In a complaint filed February 23, 2003, in the Superior Court of California, Humboldt County, District Attorney (DA) Paul Gallegos and his legal team have charged The Pacific Lumber Company (PL) with "Deceptive Concealment," "Fraudulent Representation," and "Fraudulent Suppression" under California's Unfair Competition Law. The suit "seeks civil penalties and injunctive relief for harm to property rights and harm to ancient redwoods inflicted on the people of Humboldt County" by Pacific Lumber's alleged "unfair and fraudulent business practices."
The complaint contends that PL falsified data regarding landslide risks from timber harvesting on unstable slopes. Based on this allegedly false landslide data and suppression of additional information PL was granted approval for its preferred cutting plan. According to the DA, the approved plan thereby allowed the company "to cut down some 100,000 trees on unstable slopes so as to earn an additional $40 million per year."
As a result of PL's actions, the DA claims, for instance, that over the past three years, the company was "free to cut down trees on unstable slopes based on it deception... [resulting] in major landslides causing destruction to ancient redwoods, serious harm to Humboldt Bay, and serious harm to streams, bridges, roads, homes, and property rights for the people of Humboldt County."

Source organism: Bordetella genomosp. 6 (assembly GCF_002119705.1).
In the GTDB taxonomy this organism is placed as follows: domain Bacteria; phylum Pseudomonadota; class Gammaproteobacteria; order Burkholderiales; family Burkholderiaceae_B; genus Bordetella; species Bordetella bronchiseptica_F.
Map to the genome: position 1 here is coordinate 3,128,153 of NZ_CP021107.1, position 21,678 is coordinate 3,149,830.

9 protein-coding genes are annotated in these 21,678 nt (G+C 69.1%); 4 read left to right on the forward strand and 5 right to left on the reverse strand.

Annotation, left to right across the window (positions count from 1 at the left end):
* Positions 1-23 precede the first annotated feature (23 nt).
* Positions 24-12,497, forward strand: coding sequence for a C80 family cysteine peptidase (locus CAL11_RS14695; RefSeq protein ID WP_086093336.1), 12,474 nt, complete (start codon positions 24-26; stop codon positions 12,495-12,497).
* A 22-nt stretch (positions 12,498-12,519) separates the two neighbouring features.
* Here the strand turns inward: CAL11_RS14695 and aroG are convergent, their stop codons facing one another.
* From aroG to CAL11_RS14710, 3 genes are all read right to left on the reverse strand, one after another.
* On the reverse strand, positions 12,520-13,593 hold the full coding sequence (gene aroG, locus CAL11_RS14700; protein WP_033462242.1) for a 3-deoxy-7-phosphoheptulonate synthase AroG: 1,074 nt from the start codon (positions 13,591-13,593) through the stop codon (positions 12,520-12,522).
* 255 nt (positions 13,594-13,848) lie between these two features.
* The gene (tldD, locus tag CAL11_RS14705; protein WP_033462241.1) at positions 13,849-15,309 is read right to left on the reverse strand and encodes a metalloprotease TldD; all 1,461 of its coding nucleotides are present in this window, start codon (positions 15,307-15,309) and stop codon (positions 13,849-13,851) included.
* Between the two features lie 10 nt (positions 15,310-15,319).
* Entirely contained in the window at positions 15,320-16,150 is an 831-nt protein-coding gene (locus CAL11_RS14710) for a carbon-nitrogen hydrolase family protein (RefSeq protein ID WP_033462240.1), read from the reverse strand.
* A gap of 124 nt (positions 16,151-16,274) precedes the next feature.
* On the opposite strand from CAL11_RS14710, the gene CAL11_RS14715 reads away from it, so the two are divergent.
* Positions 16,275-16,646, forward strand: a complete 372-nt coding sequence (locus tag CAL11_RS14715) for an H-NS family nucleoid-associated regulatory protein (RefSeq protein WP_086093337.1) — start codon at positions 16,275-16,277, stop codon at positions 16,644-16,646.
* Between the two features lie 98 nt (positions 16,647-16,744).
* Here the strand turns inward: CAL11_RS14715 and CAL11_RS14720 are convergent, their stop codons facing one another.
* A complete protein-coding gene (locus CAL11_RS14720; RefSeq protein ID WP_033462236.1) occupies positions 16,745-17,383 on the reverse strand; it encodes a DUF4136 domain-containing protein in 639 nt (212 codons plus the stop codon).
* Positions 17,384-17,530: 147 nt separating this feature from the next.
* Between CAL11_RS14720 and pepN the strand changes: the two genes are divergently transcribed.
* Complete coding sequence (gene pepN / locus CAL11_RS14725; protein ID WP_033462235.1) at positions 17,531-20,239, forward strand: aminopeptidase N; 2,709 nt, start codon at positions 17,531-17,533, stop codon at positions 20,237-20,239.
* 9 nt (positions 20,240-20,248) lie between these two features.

It must be difficult to battle one of the county's largest employers. Assistant DA Timothy Stoen notes that when outside attorneys with a strong concern for the public interest offered to assist the prosecution team, getting paid only a percentage of any financial penalties recovered, the County Board of Supervisors voted 4-1 against such action-in a room purposely packed full of loggers. According to Stoen, the powerful company has threatened to sue his office, the county, and him personally.
The county's complaint seeks damages in the amount of $2,500 for every tree that would be logged under the plan that was approved based on PL's data-a potential $250 million fine-and the cessation of all logging operations that would not have been allowed had the decision been based on the best scientific data available. Says Stoen, "The truth is a hammer, and we've got the hammer."